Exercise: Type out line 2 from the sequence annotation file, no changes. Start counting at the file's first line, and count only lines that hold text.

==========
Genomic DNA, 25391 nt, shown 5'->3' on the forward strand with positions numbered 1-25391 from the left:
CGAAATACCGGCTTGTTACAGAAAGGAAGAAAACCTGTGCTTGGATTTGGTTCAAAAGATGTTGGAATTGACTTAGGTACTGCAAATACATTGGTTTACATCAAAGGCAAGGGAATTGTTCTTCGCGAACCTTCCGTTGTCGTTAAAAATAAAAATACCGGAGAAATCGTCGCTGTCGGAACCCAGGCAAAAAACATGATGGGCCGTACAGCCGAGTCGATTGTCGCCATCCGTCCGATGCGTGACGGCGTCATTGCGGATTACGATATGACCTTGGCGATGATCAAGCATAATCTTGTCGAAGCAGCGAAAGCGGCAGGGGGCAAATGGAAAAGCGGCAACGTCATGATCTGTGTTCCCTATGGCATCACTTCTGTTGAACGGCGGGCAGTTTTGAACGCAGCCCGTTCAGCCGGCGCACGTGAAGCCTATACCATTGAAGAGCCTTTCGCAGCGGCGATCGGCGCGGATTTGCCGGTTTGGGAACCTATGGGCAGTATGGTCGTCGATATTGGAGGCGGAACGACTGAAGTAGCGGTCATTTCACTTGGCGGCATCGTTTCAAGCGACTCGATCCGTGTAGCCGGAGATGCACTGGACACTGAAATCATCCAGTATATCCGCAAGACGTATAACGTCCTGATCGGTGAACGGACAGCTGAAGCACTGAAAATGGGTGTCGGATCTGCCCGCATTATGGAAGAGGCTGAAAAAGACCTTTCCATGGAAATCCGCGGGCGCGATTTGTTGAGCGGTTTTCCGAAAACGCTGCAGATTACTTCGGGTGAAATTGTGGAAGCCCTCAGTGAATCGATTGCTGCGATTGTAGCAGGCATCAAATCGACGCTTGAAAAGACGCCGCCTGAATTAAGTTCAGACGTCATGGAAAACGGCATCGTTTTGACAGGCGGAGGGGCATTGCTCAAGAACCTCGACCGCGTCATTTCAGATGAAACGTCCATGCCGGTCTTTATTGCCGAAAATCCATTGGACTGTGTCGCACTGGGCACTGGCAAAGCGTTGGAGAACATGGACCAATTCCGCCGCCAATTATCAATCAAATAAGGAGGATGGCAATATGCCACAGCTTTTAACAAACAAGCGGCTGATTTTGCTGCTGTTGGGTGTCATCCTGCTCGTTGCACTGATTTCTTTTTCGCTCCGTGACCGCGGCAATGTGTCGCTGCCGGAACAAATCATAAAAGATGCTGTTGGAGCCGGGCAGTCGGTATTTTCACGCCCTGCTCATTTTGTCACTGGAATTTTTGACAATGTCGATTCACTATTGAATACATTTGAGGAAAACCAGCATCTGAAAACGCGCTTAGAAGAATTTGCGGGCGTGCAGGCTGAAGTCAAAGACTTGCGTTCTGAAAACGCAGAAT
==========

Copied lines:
CGAAATACCGGCTTGTTACAGAAAGGAAGAAAACCTGTGCTTGGATTTGGTTCAAAAGATGTTGGAATTGACTTAGGTACTGCAAATACATTGGTTTACATCAAAGGCAAGGGAATTGTTCTTCGCGAACCTTCCGTTGTCGTTAAAAATAAAAATACCGGAGAAATCGTCGCTGTCGGAACCCAGGCAAAAAACATGATGGGCCGTACAGCCGAGTCGATTGTCGCCATCCGTCCGATGCGTGACGGCGTCATTGCGGATTACGATATGACCTTGGCGATGATCAAGCATAATCTTGTCGAAGCAGCGAAAGCGGCAGGGGGCAAATGGAAAAGCGGCAACGTCATGATCTGTGTTCCCTATGGCATCACTTCTGTTGAACGGCGGGCAGTTTTGAACGCAGCCCGTTCAGCCGGCGCACGTGAAGCCTATACCATTGAAGAGCCTTTCGCAGCGGCGATCGGCGCGGATTTGCCGGTTTGGGAACCTATGGGCAGTATGGTCGTCGATATTGGAGGCGGAACGACTGAAGTAGCGGTCATTTCACTTGGCGGCATCGTTTCAAGCGACTCGATCCGTGTAGCCGGAGATGCACTGGACACTGAAATCATCCAGTATATCCGCAAGACGTATAACGTCCTGATCGGTGAACGGACAGCTGAAGCACTGAAAATGGGTGTCGGATCTGCCCGCATTATGGAAGAGGCTGAAAAAGACCTTTCCATGGAAATCCGCGGGCGCGATTTGTTGAGCGGTTTTCCGAAAACGCTGCAGATTACTTCGGGTGAAATTGTGGAAGCCCTCAGTGAATCGATTGCTGCGATTGTAGCAGGCATCAAATCGACGCTTGAAAAGACGCCGCCTGAATTAAGTTCAGACGTCATGGAAAACGGCATCGTTTTGACAGGCGGAGGGGCATTGCTCAAGAACCTCGACCGCGTCATTTCAGATGAAACGTCCATGCCGGTCTTTATTGCCGAAAATCCATTGGACTGTGTCGCACTGGGCACTGGCAAAGCGTTGGAGAACATGGACCAATTCCGCCGCCAATTATCAATCAAATAAGGAGGATGGCAATATGCCACAGCTTTTAACAAACAAGCGGCTGATTTTGCTGCTGTTGGGTGTCATCCTGCTCGTTGCACTGATTTCTTTTTCGCTCCGTGACCGCGGCAATGTGTCGCTGCCGGAACAAATCATAAAAGATGCTGTTGGAGCCGGGCAGTCGGTATTTTCACGCCCTGCTCATTTTGTCACTGGAATTTTTGACAATGTCGATTCACTATTGAATACATTTGAGGAAAACCAGCATCTGAAAACGCGCTTAGAAGAATTTGCGGGCGTGCAGGCTGAAGTCAAAGACTTGCGTTCTGAAAACGCAGAAT